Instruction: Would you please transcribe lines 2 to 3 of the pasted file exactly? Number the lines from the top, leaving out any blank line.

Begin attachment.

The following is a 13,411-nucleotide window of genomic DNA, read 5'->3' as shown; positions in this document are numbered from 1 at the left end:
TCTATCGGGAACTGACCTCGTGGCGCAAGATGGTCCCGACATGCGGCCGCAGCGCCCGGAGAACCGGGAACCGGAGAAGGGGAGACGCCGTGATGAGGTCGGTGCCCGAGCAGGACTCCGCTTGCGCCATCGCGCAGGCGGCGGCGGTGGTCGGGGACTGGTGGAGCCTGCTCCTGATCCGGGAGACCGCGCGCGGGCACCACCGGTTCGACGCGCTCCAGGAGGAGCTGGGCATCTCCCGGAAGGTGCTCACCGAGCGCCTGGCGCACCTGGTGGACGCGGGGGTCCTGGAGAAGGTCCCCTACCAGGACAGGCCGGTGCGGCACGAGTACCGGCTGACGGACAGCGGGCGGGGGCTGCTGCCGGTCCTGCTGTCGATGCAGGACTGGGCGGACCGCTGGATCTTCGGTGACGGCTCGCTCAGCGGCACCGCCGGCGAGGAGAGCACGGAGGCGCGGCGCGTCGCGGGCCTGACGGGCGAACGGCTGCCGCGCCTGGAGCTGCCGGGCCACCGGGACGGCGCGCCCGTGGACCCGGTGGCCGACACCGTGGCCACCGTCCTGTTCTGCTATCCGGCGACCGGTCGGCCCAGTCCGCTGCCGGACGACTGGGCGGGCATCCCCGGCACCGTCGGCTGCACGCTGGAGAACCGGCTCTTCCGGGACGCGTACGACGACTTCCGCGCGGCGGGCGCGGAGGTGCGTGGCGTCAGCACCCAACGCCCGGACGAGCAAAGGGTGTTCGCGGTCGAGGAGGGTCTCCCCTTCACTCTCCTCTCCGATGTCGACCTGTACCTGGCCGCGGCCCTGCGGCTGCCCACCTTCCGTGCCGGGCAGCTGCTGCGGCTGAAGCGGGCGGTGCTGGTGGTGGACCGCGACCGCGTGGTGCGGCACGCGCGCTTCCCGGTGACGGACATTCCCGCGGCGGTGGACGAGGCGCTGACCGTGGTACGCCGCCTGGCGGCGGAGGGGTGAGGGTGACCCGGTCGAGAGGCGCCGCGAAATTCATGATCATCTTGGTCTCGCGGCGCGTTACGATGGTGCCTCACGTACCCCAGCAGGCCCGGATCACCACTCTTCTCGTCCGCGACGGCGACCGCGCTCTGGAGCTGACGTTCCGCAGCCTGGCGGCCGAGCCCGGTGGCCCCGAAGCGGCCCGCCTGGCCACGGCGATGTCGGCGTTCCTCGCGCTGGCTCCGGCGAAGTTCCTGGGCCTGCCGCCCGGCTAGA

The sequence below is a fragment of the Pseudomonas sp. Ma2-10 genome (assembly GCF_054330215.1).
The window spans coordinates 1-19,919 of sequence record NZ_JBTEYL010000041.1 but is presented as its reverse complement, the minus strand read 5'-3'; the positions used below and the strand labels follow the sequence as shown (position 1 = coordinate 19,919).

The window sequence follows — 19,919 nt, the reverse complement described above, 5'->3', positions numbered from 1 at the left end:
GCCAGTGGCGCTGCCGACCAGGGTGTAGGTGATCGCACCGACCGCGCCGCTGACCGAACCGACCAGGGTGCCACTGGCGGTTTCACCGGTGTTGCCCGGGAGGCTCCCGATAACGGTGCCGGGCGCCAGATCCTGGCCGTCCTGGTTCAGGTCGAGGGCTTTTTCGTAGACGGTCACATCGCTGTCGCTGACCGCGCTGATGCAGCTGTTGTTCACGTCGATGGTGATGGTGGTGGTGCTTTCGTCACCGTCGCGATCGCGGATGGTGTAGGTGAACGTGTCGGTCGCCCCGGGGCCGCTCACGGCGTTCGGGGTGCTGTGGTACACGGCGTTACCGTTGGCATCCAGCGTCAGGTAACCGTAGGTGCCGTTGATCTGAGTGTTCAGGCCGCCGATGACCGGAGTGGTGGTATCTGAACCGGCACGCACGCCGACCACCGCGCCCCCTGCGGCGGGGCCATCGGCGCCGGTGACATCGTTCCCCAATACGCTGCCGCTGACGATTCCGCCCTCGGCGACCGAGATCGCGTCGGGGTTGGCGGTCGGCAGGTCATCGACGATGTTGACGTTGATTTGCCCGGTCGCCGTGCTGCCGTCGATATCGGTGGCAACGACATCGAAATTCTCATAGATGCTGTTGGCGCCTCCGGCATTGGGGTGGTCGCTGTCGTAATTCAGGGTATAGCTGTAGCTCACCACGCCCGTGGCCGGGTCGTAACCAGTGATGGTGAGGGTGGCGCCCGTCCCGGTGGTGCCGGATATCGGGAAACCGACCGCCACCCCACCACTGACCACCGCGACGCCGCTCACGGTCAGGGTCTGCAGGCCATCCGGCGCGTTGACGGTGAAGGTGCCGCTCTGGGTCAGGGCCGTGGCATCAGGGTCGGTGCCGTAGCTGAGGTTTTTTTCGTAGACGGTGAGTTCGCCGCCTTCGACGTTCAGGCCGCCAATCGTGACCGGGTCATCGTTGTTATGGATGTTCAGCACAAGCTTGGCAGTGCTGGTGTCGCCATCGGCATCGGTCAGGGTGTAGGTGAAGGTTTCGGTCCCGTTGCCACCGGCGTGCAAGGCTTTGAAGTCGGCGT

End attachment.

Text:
TCTATCGGGAACTGACCTCGTGGCGCAAGATGGTCCCGACATGCGGCCGCAGCGCCCGGAGAACCGGGAACCGGAGAAGGGGAGACGCCGTGATGAGGTCGGTGCCCGAGCAGGACTCCGCTTGCGCCATCGCGCAGGCGGCGGCGGTGGTCGGGGACTGGTGGAGCCTGCTCCTGATCCGGGAGACCGCGCGCGGGCACCACCGGTTCGACGCGCTCCAGGAGGAGCTGGGCATCTCCCGGAAGGTGCTCACCGAGCGCCTGGCGCACCTGGTGGACGCGGGGGTCCTGGAGAAGGTCCCCTACCAGGACAGGCCGGTGCGGCACGAGTACCGGCTGACGGACAGCGGGCGGGGGCTGCTGCCGGTCCTGCTGTCGATGCAGGACTGGGCGGACCGCTGGATCTTCGGTGACGGCTCGCTCAGCGGCACCGCCGGCGAGGAGAGCACGGAGGCGCGGCGCGTCGCGGGCCTGACGGGCGAACGGCTGCCGCGCCTGGAGCTGCCGGGCCACCGGGACGGCGCGCCCGTGGACCCGGTGGCCGACACCGTGGCCACCGTCCTGTTCTGCTATCCGGCGACCGGTCGGCCCAGTCCGCTGCCGGACGACTGGGCGGGCATCCCCGGCACCGTCGGCTGCACGCTGGAGAACCGGCTCTTCCGGGACGCGTACGACGACTTCCGCGCGGCGGGCGCGGAGGTGCGTGGCGTCAGCACCCAACGCCCGGACGAGCAAAGGGTGTTCGCGGTCGAGGAGGGTCTCCCCTTCACTCTCCTCTCCGATGTCGACCTGTACCTGGCCGCGGCCCTGCGGCTGCCCACCTTCCGTGCCGGGCAGCTGCTGCGGCTGAAGCGGGCGGTGCTGGTGGTGGACCGCGACCGCGTGGTGCGGCACGCGCGCTTCCCGGTGACGGACATTCCCGCGGCGGTGGACGAGGCGCTGACCGTGGTACGCCGCCTGGCGGCGGAGGGGTGAGGGTGACCCGGTCGAGAGGCGCCGCGAAATTCATGATCATCTTGGTCTCGCGGCGCGTTACGATGGTGCCTCACGTACCCCAGCAGGCCCGGATCACCACTCTTCTCGTCCGCGACGGCGACCGCGCTCTGGAGCTGACGTTCCGCAGCCTGGCGGCCGAGCCCGGTGGCCCCGAAGCGGCCCGCCTGGCCACGGCGATGTCGGCGTTCCTCGCGCTGGCTCCGGCGAAGTTCCTGGGCCTGCCGCCCGGCTAGA

The sequence below is a fragment of the Pseudomonas sp. Ma2-10 genome (assembly GCF_054330215.1).